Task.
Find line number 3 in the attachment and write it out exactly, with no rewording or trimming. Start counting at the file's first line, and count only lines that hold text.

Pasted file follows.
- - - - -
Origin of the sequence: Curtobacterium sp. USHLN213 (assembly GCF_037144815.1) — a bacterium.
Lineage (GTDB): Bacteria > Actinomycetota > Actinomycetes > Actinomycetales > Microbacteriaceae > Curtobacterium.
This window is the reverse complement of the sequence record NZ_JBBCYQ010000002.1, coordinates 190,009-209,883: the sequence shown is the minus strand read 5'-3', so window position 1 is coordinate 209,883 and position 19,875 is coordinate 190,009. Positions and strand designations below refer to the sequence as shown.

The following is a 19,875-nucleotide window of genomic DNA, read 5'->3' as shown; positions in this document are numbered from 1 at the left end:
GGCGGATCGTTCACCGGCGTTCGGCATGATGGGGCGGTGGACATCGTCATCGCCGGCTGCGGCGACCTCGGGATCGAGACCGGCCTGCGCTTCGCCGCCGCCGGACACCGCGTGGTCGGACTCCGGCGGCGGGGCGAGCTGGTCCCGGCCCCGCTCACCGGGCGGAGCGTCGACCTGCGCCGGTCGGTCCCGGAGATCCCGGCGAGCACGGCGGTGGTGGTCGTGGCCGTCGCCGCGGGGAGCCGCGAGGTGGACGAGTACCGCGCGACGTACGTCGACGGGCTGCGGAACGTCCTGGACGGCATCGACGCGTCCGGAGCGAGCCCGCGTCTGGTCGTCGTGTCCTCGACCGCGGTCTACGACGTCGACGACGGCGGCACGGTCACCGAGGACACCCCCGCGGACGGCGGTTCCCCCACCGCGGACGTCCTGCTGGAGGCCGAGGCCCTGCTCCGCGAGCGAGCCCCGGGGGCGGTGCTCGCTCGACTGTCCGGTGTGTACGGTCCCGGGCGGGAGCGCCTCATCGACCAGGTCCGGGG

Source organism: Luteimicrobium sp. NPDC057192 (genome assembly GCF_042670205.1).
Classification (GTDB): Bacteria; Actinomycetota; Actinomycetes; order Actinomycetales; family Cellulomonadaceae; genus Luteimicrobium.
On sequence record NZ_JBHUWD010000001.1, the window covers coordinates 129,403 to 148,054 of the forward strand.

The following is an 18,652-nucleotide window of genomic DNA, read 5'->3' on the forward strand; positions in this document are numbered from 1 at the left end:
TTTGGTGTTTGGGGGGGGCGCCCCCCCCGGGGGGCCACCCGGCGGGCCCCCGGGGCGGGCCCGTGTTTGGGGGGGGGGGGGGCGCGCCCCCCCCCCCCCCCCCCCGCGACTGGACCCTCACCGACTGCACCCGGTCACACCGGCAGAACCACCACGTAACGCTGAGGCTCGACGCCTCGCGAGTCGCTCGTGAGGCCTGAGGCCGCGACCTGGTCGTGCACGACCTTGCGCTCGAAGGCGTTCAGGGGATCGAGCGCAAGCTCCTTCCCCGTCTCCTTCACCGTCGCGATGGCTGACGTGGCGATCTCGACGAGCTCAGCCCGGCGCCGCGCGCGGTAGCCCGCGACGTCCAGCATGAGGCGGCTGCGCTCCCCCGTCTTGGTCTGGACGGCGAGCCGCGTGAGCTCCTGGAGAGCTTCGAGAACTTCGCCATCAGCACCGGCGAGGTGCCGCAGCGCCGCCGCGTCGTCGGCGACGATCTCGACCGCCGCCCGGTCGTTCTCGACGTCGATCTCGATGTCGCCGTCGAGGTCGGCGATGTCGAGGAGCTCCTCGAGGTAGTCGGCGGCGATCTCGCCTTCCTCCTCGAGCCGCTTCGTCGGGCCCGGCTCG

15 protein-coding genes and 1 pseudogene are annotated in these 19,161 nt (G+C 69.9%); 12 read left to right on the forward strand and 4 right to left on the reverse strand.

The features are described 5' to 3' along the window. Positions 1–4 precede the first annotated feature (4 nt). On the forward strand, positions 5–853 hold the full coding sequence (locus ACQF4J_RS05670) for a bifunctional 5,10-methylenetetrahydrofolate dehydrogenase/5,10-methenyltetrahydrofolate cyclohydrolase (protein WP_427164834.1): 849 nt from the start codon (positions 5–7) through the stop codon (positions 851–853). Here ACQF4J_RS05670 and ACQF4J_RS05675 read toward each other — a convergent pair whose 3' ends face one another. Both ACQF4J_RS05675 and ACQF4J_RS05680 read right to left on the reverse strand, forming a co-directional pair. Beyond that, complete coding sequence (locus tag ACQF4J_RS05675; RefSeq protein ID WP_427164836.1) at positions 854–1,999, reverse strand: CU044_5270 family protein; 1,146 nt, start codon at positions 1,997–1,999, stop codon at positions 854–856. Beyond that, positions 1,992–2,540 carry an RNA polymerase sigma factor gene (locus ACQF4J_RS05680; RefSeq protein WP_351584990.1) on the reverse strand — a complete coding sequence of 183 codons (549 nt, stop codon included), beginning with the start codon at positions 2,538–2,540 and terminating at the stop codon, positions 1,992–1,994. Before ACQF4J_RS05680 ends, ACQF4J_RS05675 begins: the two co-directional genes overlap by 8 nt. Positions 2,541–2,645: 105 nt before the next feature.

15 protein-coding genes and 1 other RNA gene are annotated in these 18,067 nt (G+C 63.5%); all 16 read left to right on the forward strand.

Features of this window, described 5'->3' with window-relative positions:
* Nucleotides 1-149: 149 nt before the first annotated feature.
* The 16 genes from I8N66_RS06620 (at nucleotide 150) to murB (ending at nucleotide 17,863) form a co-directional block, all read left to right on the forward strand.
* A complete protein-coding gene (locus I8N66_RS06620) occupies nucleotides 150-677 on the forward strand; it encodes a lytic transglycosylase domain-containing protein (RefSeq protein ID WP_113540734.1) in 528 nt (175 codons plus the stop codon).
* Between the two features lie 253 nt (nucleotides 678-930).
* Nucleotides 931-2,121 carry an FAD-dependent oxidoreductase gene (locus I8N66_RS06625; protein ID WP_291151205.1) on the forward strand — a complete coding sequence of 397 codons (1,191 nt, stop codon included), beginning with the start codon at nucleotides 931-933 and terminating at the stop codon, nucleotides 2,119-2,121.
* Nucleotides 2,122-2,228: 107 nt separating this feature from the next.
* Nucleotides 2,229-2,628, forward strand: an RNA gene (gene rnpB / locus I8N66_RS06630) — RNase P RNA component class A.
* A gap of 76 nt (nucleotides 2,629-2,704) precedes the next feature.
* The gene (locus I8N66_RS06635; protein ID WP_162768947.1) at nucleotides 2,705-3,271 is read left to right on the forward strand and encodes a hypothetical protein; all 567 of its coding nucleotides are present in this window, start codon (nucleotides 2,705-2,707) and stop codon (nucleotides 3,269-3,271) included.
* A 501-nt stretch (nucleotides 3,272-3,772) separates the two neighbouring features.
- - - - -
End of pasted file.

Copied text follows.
This window is the reverse complement of the sequence record NZ_JBBCYQ010000002.1, coordinates 190,009-209,883: the sequence shown is the minus strand read 5'-3', so window position 1 is coordinate 209,883 and position 19,875 is coordinate 190,009. Positions and strand designations below refer to the sequence as shown.